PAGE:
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A look at the best heists on film

by THN


Heist films are a perennial favourite amongst movie goers and the best of them are a heady concoction of suspense, ingenuity and maverick characters. A good heist film needs at least one intensely determined protagonist prepared to break every mold in his quest to pull off a brilliant job. From the original plan, to the inevitable errors and challenges along the way, through to the jubilant get-away scenes, an outstanding heist movie will keep you on the edge of your seat.

This feeling can be experienced throughout Ben Affleck’s The Town (2010), a movie set in Charlestown, Boston. This gritty, hard-hitting story sees a gang of old friends mastermind a daring bank robbery, which goes awry. One of the gang, Doug, must forge a relationship with the bank’s manager, Claire, in order to ascertain how much she knows and how much she’s told the police. Following the 2010 release of The Town, a Boston-based gang admitted taking inspiration from the film. The men, who carried out some 62 robberies had splashed bleach on ATMs and cash drawers, cut the power supply to locations they planned to rob and wore miners’ headlamps to see in the dark – just like their film heroes. Of course, in real life, most venues carrying vast quantities of cash or valuable goods use the very latest technology to protect themselves. Take for example, the security at modern casinos. In Ocean’s 11, Danny Ocean (played by George Clooney) gathers eleven of the world’s leading master-robbers to carry out an outrageous heist on three casinos owned by his love rival, Terry Benedict. The prize is $150 million, and the plan is complex. The men break into a casino vault and lace it with explosives before threatening Benedict that they’ll blow up his money unless he loads it into vans for them. In reality, of course, this would be completely unthinkable.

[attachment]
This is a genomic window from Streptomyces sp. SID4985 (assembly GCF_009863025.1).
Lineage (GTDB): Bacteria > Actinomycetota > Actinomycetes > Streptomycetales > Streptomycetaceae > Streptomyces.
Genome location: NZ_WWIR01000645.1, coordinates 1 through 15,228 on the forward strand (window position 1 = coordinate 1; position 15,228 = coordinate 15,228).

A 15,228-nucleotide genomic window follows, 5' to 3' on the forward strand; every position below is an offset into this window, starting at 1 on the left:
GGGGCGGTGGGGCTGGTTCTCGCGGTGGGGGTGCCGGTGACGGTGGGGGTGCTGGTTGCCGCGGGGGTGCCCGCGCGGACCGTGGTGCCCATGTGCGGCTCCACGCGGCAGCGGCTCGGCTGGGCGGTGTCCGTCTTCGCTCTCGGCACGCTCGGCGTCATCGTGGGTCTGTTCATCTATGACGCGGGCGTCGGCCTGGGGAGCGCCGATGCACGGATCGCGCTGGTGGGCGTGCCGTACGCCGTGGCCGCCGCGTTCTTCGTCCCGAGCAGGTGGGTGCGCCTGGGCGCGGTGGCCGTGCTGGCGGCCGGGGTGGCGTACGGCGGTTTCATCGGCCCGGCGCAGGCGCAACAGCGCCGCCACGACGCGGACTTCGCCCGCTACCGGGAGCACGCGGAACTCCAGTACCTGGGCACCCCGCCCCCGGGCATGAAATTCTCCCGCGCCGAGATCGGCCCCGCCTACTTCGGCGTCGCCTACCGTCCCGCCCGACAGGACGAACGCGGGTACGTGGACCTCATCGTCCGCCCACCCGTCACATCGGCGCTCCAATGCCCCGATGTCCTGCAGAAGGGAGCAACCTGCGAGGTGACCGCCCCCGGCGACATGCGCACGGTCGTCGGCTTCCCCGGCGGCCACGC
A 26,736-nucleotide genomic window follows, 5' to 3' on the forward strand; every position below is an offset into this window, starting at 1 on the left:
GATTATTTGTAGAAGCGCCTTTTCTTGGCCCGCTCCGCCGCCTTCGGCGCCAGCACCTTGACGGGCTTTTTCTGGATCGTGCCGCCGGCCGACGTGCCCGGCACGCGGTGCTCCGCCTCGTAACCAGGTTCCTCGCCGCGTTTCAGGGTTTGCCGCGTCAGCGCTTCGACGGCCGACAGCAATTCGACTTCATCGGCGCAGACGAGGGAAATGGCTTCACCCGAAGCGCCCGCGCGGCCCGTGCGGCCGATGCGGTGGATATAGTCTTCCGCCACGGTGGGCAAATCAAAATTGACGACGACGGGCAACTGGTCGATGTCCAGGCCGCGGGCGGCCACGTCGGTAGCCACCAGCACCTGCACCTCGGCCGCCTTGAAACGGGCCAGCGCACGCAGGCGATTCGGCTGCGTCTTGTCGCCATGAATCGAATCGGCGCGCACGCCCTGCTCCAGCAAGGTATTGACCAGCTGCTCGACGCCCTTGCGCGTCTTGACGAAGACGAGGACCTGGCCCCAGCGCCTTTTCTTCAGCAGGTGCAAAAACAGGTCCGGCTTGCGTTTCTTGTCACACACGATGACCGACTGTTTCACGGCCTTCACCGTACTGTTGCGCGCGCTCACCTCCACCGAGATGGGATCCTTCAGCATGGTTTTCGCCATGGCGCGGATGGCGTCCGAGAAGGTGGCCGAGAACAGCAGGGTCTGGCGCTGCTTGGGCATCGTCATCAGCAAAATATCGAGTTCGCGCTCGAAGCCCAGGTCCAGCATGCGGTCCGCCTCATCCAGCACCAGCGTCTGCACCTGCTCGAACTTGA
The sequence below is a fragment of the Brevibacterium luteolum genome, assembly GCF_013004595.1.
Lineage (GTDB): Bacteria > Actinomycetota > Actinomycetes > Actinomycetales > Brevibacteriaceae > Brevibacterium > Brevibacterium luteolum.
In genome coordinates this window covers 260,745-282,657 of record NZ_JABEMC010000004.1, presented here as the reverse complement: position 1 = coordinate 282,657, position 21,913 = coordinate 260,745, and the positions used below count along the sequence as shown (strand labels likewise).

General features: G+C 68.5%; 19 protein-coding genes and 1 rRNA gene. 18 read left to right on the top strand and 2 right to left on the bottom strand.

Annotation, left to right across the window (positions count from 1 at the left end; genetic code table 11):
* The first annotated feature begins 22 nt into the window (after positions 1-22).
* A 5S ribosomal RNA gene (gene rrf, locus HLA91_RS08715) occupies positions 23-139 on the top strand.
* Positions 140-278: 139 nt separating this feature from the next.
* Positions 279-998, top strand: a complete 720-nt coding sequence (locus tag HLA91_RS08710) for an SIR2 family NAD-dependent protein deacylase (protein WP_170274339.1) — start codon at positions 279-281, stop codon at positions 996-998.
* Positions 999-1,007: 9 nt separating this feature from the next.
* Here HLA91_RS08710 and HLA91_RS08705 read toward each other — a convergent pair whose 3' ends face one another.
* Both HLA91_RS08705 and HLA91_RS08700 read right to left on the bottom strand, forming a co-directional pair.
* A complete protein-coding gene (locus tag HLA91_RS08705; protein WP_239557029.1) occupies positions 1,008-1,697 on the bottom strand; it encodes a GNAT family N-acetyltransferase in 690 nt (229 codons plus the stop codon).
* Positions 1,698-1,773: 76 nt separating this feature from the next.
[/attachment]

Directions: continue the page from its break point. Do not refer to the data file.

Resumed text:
Another dramatic last minute escape is The Italian Job’s brilliant getaway scene. The Italian Job (1969), is a film classic in which a gang of comedy cockneys led by Charlie Croker (Michael Caine) hatch an ambitious plot to steal gold bullion by disguising themselves as guileless English football supporters. Gold and money aren’t always the main prize. In Gone in 60 Seconds, a 2000 film starting Nicholas Cage, cars (and lots of them) are the stolen property. Cage plays Memphis Raines, a legend of the car stealing world who is forced out of retirement to save the skin of his feckless brother Kip. Memphis must carry out an extraordinary heist, stealing some 50 cars to offer as ransom for kidnapped Kip. Like The Italian Job before it, Gone in 60 Seconds’ finest moment is the chase, which is dynamic, dramatic and ends up with Nicholas Cage engulfed in flames. While Gone in 60 seconds has a feeling of high camp about it, other heist films take a more measured, realistic approach.

One such film is Heat, which stars Robert De Niro as master criminal Neil McCauley and Al Pacino as Lieutenant Hanna. Based on the real life exploits of a Chicago police officer, the story sees McCauley attempt to pull off one last big job before retirement. Interestingly, Heat is the first film in which Robert De Niro and Al Pacino appear together on screen.

Whether they’re moody and hard-hitting like The Town, upbeat and fun like The Italian Job, or high-octane and action-packed like Gone in 60 Seconds, all these films and their plots have one thing in common – in the real world, they’d falter and fail. For pure escape and entertainment however, you can’t beat a heist film.

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